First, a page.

Obama told the congregation he was learning the proper response to grace was an open mind and an open heart, open to receive what God was offering. He quoted the popular American novelist--a devout, white, protestant Christian--Marilynne Robinson, who defined grace as “that reservoir of goodness, beyond, and of another kind, that we are able to do each other in the ordinary cause of things.” 

            Hope is often reduced to a nicety, a way of wishing and a distraction from the important work of struggle and material improvement. But as the South African theologian Allan Boesak wrote, “the poor and the powerless cannot ever let go of hope; that luxury is for the rich and powerful.”

            Hope is about acknowledging and acting on what is most real at the precise moment it is most unbelievable.

            Hope is the expression of forgiveness in the presence of your loved ones’ murderer. Hope is the foolishness of the Commander-in-Chief and leader of the free world speaking of God’s mysterious ways. Hope is a mourning congregation’s affirmation of racial equality and shared human dignity while seated in front of the casket of a black man slain by an avowed white supremacist. Hope is a song of amazing grace in front of the casket of an innocent.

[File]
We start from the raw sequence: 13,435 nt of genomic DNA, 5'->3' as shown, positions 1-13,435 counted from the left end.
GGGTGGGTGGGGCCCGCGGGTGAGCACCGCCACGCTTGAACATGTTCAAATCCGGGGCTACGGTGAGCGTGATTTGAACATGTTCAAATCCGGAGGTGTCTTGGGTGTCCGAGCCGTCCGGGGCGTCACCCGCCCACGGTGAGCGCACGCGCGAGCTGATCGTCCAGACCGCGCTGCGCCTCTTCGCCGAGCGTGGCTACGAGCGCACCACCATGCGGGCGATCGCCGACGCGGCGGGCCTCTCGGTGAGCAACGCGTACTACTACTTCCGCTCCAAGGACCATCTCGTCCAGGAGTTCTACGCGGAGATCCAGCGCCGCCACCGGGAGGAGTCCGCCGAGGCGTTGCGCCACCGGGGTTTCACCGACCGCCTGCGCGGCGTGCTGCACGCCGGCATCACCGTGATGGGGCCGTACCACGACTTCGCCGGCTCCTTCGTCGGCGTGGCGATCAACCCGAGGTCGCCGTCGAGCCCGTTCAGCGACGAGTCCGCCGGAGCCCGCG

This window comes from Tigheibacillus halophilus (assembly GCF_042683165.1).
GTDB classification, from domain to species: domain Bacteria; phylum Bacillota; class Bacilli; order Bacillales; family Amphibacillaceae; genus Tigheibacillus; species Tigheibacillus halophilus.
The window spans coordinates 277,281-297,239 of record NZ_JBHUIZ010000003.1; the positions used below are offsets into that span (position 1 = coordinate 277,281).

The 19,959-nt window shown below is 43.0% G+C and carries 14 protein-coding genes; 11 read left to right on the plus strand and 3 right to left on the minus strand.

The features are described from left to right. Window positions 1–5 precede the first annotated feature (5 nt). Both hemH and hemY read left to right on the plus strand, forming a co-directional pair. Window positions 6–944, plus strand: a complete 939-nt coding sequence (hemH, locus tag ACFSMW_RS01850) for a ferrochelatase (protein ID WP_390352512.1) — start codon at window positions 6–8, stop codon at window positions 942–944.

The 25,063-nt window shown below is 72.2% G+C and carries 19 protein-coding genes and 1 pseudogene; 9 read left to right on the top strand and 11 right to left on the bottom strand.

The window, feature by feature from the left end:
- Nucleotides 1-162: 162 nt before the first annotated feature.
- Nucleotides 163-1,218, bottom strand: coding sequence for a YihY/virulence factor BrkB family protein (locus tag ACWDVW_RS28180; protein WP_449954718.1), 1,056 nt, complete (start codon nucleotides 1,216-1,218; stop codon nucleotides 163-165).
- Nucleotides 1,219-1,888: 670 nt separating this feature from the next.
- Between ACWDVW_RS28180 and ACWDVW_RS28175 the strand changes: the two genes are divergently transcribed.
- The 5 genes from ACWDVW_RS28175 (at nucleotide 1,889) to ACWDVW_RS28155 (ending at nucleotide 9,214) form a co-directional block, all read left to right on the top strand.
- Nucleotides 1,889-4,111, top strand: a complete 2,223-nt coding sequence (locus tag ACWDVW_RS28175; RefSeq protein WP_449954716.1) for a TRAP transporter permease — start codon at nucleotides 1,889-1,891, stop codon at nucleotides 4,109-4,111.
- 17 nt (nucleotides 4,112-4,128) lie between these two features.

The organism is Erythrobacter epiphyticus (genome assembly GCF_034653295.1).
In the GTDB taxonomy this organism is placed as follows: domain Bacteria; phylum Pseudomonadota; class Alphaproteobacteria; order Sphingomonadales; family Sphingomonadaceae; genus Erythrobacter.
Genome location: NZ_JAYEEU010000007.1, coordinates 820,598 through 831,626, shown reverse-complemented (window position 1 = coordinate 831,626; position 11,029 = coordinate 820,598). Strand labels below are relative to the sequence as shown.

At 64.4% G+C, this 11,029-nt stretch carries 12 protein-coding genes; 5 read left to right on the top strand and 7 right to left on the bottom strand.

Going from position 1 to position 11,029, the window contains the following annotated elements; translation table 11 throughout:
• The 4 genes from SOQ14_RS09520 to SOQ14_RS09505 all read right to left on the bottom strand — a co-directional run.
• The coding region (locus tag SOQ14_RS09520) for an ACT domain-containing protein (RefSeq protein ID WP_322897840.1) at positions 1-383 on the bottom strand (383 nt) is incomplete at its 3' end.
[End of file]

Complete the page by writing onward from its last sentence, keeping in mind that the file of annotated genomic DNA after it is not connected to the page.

The unrepentant killer of the Charleston Nine walked into their meeting place like Judas, profited from their fellowship with a kiss on the cheek, and betrayed them with no just cause. The words of his journal should remind us of the reality of evil. But as President Obama boldly asserted, they should also point to the reality of God’s grace, even today. The choice is still ours as to how we will respond. 


"Stop Explaining Away Black Christian Forgiveness"

In an article for Christianity Today, I respond to critics who refuses to seriously take the faith of the Charleston Nine Families who extended forgiveness to Dylan Roof.

The confounding forgiveness of the Charleston Nine families has led some to ignore its motivation and propose their own... Hanna Rosin, for instance, seemed to suggest that black forgiveness was a legacy of white supremacy. Others turned the conversation to whether or not forgiveness provided an easy out to the public, allowing whites to move on from the systemic injustices and racist doctrines that permeate much of our society. By the end of Roxane Gay’s op-ed in The New York Times, the autonomous, self-initiated (to our knowledge) motivation of the black family members was replaced with uncited references to “demands for forgiveness” from “white people,” and a universal declaration that “black people forgive because we need to survive.”

Is it really that difficult to imagine that these families forgave for reasons other than to please white bystanders or advance a social cause? If the family members identified their forgiveness with their faith, is it right to insist that their willingness to forgive is a result of their race? They did not forgive to express the values of their race or to represent the character of their country, but to be faithful to their God.

... Explaining away black Christians’ exercise of their faith, and equal access to Jesus, has deep roots.

Read on here.